Report: Depressed, but otherwise healthy, 24-year-old granted right to die

This is an archived article and the information in the article may be outdated. Please look at the time stamp on the story to see when it was last updated.

A man stands atop the Golden Gate Bridge, one of the nation's most notorious suicide locations.

BRUSSELS — A severely depressed but otherwise healthy woman has qualified for euthanasia under Belgian law, even though she is not terminally ill, reports. 

Newsweek reports that the woman, simply known as Laura, qualifies to receive a lethal injection. She has been the patient of a psychiatric institution since the age of 21, and has already tried to take her life on several occasions.

“Death feels to me not as a choice,” the woman told Belgian journalists. “If I had a choice, I would choose a bearable life, but I have done everything and that was unsuccessful.”

The date of her death has not yet been decided.

Belgium’s euthanasia laws were passed in 2002, and allow people to take their life with the help of a physician if they suffer from intractable and unbearable pain.  There were 1,807 recorded deaths by euthanasia in the country in 2013, with over half of the patients aged 70 or higher. However, as younger individuals with depression have increasingly decided for euthanasia, many disagree with the ways Belgium’s laws are written.

“There is absolutely no way for healthcare professionals to measure another person’s mental suffering to decide if they should receive euthanasia,” Brussels-based Carine Brochier, a representative with the European Institute of Bioethics, told Newsweek. “Euthanasia is not the answer to all human suffering.”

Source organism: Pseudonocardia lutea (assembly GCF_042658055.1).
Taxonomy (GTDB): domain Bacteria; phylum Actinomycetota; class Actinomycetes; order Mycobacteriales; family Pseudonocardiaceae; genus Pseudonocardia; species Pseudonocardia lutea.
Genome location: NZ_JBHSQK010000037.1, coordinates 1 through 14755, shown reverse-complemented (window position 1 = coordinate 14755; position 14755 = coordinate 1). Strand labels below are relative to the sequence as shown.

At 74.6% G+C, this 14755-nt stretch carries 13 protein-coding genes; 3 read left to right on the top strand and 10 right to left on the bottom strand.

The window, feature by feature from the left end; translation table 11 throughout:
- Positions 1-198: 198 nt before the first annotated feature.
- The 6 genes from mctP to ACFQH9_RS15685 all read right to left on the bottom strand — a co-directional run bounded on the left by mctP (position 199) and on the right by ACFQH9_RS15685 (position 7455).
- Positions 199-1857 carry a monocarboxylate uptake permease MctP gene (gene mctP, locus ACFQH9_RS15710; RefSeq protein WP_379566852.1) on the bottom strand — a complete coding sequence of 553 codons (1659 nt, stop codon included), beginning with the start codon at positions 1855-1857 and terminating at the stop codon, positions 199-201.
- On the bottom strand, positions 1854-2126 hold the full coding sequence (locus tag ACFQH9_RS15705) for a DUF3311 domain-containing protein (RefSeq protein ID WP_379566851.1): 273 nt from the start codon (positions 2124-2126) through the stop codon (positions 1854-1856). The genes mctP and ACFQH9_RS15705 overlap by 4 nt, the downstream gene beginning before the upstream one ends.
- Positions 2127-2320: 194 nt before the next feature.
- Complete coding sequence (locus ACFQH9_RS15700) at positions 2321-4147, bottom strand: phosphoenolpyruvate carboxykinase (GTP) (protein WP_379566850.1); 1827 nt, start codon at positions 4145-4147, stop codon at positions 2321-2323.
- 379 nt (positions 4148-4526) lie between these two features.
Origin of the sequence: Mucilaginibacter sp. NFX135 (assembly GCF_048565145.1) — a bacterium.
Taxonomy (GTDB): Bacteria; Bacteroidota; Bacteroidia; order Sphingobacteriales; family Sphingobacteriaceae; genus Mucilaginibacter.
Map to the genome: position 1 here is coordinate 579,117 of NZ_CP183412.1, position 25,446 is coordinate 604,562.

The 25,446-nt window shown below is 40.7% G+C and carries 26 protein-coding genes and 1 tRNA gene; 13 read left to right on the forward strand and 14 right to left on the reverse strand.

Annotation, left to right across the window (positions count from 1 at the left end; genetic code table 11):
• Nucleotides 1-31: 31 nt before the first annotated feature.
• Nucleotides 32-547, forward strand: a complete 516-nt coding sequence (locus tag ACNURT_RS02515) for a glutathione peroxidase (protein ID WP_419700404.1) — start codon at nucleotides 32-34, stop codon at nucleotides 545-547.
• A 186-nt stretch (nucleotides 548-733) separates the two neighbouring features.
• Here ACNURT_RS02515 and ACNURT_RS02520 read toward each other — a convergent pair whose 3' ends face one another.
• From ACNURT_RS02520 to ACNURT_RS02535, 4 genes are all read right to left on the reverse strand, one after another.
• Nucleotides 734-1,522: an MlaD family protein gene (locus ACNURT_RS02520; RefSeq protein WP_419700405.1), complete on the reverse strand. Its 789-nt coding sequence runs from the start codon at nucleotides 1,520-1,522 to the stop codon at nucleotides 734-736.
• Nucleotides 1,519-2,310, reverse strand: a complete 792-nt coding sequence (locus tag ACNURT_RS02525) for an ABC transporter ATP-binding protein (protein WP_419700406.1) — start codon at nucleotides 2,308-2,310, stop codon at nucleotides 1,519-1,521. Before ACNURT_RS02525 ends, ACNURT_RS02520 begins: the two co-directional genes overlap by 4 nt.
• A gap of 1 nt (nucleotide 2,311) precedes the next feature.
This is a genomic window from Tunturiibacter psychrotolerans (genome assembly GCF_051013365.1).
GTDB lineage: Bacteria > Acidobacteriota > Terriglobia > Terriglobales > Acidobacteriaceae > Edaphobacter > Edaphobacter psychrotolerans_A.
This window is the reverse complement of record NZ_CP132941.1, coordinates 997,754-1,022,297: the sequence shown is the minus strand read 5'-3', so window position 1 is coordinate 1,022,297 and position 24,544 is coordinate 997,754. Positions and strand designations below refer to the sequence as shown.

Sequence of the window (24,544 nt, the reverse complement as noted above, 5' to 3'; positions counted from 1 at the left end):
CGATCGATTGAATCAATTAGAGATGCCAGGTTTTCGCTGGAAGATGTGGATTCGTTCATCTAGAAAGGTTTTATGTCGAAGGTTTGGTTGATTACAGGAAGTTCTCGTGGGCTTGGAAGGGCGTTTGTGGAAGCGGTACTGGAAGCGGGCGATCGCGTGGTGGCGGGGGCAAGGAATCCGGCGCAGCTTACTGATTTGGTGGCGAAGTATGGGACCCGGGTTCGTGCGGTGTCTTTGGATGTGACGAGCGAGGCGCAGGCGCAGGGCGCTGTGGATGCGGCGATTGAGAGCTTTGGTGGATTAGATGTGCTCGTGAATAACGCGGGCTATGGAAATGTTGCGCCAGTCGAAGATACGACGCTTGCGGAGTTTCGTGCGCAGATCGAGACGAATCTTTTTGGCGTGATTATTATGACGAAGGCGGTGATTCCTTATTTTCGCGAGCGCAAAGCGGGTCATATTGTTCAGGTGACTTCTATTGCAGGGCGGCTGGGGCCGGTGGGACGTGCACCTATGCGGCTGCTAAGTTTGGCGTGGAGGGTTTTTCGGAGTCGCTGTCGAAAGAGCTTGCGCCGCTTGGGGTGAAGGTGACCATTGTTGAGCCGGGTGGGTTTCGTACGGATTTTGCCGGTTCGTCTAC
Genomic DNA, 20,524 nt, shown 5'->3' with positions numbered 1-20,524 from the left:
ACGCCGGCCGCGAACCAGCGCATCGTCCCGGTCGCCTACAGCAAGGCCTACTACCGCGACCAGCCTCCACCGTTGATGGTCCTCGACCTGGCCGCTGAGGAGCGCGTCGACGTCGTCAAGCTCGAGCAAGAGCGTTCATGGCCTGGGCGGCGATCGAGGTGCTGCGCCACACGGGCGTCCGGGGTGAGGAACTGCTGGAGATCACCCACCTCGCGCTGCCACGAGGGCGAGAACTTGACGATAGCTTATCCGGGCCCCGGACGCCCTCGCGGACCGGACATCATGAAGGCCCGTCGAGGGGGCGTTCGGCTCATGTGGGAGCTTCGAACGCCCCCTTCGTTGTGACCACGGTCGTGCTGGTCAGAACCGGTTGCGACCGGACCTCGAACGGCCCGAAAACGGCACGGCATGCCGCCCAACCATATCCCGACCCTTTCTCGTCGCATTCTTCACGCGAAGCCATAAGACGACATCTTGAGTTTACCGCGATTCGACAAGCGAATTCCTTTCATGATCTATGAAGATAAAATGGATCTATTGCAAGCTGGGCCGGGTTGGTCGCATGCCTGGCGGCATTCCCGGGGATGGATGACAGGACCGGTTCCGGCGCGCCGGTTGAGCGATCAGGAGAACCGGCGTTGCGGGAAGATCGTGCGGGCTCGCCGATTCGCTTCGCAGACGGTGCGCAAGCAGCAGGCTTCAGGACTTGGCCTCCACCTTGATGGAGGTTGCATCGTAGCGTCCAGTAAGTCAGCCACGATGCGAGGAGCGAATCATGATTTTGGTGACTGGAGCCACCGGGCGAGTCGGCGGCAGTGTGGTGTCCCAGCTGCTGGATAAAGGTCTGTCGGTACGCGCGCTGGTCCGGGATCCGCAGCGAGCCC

Belgium allows individuals as young as 12 to opt for euthanasia.

Physician-assisted suicide is legal in Washington state, one of only three states to legalize the procedure via legislation. However, only those with a six-month predicted survival rate are allowed physician assisted suicide.


Leave a Reply to Mark Cancel reply

Fill in your details below or click an icon to log in: Logo

You are commenting using your account. Log Out /  Change )

Google photo

You are commenting using your Google account. Log Out /  Change )

Twitter picture

You are commenting using your Twitter account. Log Out /  Change )

Facebook photo

You are commenting using your Facebook account. Log Out /  Change )

Connecting to %s


  • tootietuttle

    liberals who didn’t see this coming are why we shoudn’t have liberals making laws. Next up, allowing teenagers to commit suicide.

  • Dan Rafael

    So a person who repeatedly commits suicide could argue that without 24-hour care would likely die within six months, giving them legal right to suicide?

  • The Decider

    Who is anyone to tell a person they cannot die peacefully? The options come down to going in a peaceful manner, or perhaps going in such a way that affects others, someone has to find the body. Self inflicted gunshot wounds, jumping off bridges, overdosing, cutting. Why force someone to suffer? If they don’t want to live, let them die. At least death with dignity is clean.

    • User

      She would’ve died regardless by eventually taking her own life. What’s so wrong about doing it with an injection instead of bleeding to death or suffering from pain? Unless you’re into that sort of thing. Plus, maybe it’s just my thought, but suffering emotional/mental pain hurts as much as physical pain for some people.

    • VoiceOfReason

      Good point. While something about terminating a 24 year olds life seems wrong I can’t imagine living this way. Assuming they’ve tried everything possible to work through the issues its not fair to force them to remain alive for our benefit.

    • jim_luvs_Jesus

      Nobody can be assured of a peaceful death. Sometimes it’s the realization that suicide can be very painful is reason enough to live. I think people with such radical problems of depression need a radical exposure to other therapy, including brain surgery. There is always hope. It is wrong to simply kill another person for convenience.

Notice: you are using an outdated browser. Microsoft does not recommend using IE as your default browser. Some features on this website, like video and images, might not work properly. For the best experience, please upgrade your browser.